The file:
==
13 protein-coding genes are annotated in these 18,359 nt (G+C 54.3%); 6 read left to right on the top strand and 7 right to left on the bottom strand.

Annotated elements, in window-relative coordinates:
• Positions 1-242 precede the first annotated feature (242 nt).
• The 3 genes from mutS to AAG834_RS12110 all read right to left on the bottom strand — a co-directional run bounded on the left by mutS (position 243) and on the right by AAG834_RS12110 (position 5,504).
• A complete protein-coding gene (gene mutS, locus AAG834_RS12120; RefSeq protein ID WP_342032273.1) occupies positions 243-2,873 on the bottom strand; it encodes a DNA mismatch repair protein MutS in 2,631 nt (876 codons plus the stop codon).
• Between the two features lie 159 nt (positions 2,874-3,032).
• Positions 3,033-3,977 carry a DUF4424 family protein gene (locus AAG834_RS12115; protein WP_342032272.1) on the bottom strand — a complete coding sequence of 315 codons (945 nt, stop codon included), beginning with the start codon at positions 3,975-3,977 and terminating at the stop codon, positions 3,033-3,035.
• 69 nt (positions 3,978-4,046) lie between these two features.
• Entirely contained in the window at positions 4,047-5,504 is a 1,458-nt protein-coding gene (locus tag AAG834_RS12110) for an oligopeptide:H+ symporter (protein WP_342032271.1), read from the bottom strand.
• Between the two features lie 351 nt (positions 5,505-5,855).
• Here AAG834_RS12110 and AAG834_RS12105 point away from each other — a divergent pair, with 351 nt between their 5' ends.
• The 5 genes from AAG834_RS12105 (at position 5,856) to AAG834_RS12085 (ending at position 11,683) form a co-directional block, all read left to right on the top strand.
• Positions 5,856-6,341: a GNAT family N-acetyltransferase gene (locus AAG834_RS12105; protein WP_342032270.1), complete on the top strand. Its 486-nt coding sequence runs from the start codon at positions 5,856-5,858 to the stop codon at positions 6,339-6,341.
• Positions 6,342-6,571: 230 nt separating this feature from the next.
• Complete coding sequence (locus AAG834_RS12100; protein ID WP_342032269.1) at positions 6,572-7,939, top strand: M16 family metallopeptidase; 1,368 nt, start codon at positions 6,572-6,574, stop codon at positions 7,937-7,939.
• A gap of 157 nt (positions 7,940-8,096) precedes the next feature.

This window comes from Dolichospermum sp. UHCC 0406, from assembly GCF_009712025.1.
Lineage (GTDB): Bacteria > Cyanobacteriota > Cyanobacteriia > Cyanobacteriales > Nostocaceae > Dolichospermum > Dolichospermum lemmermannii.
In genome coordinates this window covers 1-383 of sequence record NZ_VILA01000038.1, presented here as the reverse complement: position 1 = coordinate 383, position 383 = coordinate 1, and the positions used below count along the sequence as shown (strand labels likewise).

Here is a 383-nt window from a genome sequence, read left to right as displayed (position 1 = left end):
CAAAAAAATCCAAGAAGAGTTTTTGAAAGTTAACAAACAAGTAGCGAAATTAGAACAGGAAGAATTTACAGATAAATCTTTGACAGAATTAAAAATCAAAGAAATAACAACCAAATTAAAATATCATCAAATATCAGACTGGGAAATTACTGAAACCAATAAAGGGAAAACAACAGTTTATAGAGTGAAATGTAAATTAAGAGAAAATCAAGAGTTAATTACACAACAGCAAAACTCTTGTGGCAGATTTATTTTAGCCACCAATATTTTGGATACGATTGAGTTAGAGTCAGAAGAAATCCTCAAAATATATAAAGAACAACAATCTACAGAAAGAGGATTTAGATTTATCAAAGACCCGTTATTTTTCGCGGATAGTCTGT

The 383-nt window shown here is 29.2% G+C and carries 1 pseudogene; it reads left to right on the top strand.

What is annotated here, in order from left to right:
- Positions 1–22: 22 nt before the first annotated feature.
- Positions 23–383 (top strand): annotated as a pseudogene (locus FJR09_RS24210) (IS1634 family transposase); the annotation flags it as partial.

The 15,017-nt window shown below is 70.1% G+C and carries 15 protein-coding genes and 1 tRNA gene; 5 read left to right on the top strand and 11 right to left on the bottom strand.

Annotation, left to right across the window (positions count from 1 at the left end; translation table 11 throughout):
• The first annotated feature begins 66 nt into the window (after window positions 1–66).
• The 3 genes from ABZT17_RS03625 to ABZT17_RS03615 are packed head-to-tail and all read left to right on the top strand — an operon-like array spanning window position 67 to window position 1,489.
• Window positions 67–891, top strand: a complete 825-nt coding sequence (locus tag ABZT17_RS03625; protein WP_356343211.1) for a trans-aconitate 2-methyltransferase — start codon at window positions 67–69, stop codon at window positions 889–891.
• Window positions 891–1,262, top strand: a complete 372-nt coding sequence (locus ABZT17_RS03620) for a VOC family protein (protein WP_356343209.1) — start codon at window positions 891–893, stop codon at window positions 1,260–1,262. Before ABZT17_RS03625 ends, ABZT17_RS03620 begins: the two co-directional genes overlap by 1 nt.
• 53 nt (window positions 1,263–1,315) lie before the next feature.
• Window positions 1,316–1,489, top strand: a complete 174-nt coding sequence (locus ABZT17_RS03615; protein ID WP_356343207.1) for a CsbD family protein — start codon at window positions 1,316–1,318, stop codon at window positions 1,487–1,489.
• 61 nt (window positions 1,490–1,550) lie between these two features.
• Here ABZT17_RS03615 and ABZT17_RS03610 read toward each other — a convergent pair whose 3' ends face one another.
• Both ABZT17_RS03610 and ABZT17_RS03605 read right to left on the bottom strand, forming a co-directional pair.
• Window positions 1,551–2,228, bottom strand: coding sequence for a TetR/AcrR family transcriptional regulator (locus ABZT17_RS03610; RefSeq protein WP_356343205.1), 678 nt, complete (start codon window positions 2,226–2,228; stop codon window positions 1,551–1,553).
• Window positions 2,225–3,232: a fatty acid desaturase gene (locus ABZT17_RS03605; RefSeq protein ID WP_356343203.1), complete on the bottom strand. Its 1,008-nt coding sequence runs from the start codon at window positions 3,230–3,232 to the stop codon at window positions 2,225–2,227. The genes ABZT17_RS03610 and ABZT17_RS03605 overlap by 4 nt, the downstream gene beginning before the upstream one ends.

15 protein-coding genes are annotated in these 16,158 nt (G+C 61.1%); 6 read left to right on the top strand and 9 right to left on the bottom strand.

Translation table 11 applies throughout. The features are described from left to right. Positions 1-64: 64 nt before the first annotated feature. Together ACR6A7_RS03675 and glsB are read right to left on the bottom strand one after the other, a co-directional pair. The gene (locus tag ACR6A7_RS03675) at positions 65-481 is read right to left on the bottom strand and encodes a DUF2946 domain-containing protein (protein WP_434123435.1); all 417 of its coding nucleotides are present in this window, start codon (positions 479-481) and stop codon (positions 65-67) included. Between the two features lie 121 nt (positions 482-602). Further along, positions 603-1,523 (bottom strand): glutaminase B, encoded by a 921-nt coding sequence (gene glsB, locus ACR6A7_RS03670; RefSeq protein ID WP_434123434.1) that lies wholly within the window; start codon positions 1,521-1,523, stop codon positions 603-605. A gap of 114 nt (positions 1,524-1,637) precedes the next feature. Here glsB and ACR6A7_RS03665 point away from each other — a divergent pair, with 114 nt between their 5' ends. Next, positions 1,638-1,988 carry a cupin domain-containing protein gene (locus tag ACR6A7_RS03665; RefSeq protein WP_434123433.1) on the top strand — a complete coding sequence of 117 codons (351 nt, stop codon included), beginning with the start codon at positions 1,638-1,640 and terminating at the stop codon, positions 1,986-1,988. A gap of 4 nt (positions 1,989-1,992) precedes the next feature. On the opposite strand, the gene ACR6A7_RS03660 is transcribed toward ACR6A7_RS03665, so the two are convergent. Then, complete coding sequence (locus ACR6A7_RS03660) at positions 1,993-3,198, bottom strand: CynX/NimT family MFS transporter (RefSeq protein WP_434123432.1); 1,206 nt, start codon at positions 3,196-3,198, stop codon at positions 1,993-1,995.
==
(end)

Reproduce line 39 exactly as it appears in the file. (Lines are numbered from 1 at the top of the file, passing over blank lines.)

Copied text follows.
15 protein-coding genes are annotated in these 16,158 nt (G+C 61.1%); 6 read left to right on the top strand and 9 right to left on the bottom strand.